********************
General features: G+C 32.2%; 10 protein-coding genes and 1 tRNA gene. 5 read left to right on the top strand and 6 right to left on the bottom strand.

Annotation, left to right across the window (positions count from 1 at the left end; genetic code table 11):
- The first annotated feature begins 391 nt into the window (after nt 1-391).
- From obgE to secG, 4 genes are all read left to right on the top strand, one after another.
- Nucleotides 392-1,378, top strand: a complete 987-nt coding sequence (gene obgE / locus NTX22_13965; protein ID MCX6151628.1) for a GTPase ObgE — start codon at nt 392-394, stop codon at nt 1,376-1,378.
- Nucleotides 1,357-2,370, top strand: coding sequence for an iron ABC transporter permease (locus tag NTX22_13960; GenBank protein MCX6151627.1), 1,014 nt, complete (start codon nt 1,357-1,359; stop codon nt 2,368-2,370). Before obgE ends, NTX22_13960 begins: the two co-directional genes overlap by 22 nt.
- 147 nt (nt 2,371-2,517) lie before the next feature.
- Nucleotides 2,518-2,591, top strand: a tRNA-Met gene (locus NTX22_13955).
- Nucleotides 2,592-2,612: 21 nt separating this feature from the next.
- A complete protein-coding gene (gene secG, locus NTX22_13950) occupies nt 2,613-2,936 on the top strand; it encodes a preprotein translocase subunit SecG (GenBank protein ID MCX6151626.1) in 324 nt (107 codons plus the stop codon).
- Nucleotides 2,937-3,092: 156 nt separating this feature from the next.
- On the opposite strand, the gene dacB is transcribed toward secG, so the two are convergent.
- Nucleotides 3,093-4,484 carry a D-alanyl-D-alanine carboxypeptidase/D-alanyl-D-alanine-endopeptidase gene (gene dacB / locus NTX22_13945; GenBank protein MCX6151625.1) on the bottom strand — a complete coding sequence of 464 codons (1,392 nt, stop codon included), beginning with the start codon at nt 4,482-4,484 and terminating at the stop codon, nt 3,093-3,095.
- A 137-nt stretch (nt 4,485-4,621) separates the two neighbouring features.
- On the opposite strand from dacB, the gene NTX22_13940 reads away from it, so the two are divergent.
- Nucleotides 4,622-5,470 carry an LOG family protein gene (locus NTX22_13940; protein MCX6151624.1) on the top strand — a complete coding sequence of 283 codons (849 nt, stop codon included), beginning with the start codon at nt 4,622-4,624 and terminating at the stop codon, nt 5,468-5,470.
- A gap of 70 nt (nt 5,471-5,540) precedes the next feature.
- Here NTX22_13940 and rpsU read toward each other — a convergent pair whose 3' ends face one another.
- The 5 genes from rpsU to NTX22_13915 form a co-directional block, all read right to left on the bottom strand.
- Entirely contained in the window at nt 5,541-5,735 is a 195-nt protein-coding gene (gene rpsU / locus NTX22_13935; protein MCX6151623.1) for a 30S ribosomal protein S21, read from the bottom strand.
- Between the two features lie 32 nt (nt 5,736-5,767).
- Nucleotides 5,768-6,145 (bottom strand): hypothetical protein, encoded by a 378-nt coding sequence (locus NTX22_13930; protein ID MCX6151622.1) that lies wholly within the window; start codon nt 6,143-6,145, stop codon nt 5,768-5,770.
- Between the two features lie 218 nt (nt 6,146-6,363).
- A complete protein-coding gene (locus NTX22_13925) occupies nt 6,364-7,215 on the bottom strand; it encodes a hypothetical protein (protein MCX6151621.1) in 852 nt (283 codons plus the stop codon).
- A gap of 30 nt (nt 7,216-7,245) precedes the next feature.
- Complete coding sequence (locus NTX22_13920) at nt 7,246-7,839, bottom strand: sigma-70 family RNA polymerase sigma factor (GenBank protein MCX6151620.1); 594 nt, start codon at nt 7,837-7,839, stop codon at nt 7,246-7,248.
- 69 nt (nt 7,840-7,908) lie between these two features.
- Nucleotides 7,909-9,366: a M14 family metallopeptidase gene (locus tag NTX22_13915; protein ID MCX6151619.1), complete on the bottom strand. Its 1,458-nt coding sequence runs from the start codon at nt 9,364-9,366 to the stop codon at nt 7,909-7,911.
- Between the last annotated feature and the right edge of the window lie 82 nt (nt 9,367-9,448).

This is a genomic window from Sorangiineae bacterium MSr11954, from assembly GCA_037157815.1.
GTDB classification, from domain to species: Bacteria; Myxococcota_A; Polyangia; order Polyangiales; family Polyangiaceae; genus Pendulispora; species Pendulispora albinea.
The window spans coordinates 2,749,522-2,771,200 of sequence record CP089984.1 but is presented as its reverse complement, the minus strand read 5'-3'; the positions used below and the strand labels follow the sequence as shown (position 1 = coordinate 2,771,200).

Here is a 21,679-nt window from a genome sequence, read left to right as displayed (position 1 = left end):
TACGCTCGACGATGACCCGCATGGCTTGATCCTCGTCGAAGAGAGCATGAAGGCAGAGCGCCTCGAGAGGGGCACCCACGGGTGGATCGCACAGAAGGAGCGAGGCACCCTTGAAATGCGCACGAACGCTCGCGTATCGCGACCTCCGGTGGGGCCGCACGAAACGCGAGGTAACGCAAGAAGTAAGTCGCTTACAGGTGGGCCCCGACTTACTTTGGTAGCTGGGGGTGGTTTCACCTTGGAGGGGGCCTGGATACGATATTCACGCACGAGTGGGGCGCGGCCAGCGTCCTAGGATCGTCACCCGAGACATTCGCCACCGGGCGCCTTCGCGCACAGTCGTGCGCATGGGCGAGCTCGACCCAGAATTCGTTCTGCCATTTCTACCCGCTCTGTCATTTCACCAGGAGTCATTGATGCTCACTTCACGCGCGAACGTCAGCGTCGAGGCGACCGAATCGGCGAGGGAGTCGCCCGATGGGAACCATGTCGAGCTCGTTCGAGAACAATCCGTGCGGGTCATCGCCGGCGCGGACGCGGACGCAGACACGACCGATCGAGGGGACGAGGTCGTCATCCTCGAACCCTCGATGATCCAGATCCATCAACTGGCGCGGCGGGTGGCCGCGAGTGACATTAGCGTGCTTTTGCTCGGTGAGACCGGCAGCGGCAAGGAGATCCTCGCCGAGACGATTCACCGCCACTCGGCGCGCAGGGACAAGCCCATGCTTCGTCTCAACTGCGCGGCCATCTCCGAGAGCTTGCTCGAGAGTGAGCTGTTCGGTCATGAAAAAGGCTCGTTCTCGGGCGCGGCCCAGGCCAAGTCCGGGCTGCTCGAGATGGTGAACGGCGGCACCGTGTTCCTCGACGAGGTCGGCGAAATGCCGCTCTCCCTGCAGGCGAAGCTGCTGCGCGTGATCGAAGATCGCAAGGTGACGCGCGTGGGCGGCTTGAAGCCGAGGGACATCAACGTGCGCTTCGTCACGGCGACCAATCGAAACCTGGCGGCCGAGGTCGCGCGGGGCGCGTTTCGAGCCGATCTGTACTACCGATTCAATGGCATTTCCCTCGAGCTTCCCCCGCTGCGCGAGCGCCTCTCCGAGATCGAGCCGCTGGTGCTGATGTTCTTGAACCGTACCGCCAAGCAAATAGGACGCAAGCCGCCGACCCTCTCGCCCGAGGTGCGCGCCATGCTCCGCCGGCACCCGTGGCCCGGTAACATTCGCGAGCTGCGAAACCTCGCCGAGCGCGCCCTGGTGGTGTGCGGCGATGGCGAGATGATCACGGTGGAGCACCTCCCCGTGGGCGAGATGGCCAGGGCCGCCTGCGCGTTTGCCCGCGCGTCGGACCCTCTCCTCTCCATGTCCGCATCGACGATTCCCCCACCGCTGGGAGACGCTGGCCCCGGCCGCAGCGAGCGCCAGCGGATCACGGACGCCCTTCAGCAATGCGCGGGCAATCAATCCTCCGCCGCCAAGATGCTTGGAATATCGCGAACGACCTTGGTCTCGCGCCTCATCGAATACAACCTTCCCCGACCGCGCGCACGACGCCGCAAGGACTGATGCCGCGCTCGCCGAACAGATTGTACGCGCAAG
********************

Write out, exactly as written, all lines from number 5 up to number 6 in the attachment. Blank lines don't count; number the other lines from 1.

- Nucleotides 392-1,378, top strand: a complete 987-nt coding sequence (gene obgE / locus NTX22_13965; protein ID MCX6151628.1) for a GTPase ObgE — start codon at nt 392-394, stop codon at nt 1,376-1,378.
- Nucleotides 1,357-2,370, top strand: coding sequence for an iron ABC transporter permease (locus tag NTX22_13960; GenBank protein MCX6151627.1), 1,014 nt, complete (start codon nt 1,357-1,359; stop codon nt 2,368-2,370). Before obgE ends, NTX22_13960 begins: the two co-directional genes overlap by 22 nt.